"People in Dagestan remember that it was Russian workers, engineers, teachers, agronomists and culture activists who brought modern education, sciences and culture to our republic. That is why we decided to erect a monument honoring representatives of Russian people who dedicated their lives to Dagestan," Amirov said.
"Leaders of bandit groups that attacked Dagestan in 1999 made a mistake. All people of Dagestan stood up to defend common interests of Russian and Dagestani peoples," he pointed out.
The mayor of Makhachkala emphasized that at present Dagestan does everything possible to stop the outflow of Russian-speaking population from the republic. "Today, the situation has improved. Those Russians who left the republic in the beginning of the 1990s, are gradually coming back," Amirov noted.
"We have established close ties with representatives of the Russian Orthodox Church in Dagestan and the Caspian Sea region," he stressed.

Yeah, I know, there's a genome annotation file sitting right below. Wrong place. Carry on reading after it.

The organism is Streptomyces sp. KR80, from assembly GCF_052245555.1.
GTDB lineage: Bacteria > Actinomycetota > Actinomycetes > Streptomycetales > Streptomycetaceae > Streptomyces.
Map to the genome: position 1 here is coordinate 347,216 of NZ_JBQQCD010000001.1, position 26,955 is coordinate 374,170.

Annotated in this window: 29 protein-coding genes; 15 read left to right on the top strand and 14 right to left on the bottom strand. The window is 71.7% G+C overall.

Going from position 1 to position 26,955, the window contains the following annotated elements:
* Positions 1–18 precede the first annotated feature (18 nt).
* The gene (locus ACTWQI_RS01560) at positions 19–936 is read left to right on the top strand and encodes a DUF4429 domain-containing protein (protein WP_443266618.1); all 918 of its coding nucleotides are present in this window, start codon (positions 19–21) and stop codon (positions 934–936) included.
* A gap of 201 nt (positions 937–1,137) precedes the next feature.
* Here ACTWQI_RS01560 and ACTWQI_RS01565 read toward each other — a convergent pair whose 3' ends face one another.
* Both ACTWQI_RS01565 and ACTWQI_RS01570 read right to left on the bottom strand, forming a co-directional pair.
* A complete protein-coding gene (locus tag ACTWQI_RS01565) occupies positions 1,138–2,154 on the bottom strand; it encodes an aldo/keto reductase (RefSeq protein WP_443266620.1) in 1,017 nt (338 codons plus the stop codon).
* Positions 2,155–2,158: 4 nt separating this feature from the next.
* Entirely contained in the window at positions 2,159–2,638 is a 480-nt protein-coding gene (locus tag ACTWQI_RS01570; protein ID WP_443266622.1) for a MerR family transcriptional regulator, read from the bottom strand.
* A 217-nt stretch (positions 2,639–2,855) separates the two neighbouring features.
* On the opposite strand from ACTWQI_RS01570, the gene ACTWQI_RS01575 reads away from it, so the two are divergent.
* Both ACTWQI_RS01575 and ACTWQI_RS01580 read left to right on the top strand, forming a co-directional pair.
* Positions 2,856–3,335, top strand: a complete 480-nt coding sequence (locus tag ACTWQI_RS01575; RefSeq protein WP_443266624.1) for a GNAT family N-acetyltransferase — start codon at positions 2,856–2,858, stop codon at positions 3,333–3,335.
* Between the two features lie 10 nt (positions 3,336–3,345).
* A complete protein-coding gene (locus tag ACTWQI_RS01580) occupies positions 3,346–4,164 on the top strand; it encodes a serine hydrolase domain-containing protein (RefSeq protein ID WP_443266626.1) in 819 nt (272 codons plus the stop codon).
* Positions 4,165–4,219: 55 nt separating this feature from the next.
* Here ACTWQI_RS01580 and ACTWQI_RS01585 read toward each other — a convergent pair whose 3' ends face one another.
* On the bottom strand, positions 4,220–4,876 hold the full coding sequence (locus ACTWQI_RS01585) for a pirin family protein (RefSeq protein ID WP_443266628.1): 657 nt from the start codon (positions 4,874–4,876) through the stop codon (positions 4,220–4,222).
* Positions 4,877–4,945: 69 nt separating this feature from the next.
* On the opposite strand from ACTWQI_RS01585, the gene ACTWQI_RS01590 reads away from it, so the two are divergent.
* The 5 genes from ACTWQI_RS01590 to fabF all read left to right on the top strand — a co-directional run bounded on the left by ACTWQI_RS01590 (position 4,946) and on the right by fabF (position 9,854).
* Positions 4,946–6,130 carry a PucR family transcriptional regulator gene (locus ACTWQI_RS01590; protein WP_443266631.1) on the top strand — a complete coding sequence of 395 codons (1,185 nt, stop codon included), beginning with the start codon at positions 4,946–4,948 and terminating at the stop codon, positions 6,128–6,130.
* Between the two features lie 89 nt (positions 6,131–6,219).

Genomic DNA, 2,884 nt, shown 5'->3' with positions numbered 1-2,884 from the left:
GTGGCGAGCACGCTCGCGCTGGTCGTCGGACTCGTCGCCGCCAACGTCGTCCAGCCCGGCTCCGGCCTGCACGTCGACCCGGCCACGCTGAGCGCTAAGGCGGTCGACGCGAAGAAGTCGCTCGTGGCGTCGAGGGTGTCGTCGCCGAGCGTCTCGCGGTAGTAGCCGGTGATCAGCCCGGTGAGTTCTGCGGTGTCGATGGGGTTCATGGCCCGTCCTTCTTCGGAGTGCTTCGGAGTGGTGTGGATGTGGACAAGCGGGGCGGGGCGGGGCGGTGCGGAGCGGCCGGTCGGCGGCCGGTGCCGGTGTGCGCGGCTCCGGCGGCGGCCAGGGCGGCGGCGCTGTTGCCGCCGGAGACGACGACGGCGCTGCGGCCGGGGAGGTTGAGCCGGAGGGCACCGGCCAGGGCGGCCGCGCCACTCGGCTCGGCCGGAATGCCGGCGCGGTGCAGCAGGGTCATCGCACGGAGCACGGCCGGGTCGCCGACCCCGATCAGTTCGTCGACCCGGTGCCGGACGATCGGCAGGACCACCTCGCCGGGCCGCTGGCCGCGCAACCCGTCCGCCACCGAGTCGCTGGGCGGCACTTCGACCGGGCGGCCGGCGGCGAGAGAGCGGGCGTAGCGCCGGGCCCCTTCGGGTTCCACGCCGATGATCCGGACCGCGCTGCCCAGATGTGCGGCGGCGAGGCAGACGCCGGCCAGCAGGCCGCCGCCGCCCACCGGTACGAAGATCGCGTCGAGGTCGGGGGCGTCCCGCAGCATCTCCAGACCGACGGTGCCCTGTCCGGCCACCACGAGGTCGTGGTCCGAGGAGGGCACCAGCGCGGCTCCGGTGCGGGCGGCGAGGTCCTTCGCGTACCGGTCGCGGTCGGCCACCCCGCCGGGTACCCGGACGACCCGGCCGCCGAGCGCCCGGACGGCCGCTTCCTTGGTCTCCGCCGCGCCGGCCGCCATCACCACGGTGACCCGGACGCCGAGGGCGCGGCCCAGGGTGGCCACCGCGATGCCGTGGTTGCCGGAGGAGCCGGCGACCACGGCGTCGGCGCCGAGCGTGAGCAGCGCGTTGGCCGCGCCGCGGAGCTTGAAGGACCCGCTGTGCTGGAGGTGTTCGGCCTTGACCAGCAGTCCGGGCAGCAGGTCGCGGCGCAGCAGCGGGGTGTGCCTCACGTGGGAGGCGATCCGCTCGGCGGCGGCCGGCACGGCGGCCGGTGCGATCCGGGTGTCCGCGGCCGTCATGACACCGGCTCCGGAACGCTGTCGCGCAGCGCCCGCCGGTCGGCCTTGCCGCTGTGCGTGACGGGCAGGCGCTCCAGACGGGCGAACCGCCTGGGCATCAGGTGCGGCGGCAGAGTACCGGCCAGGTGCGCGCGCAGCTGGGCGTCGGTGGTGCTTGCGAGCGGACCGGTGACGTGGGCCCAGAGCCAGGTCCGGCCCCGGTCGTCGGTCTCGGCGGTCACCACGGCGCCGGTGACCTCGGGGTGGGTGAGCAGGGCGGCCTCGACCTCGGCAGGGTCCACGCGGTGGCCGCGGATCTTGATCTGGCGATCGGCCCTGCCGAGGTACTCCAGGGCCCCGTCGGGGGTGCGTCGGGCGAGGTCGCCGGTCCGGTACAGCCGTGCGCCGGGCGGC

In his turn, Patriarch Alexy II pointed out, "authorities in Makhachkala and in entire Dagestan have done a lot to prevent ethnic and religious conflicts." He awarded the Mayor of Makhachkala with an order of the Russian Orthodox Church (the Order of Holy Prince Daniel of Moscow, 2nd degree).
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Ukraine has not preserved its 1991 borders. The signing of the Geneva memorandum on April 17 reaffirmed the willingness of Russia, the United States and EU countries to reach a compromise. While the sides continue to trade tough talk and symbolic sanctions, the Kremlin and the White House are also holding a parallel dialogue on the coordinated geopolitical revision of Eastern Europe.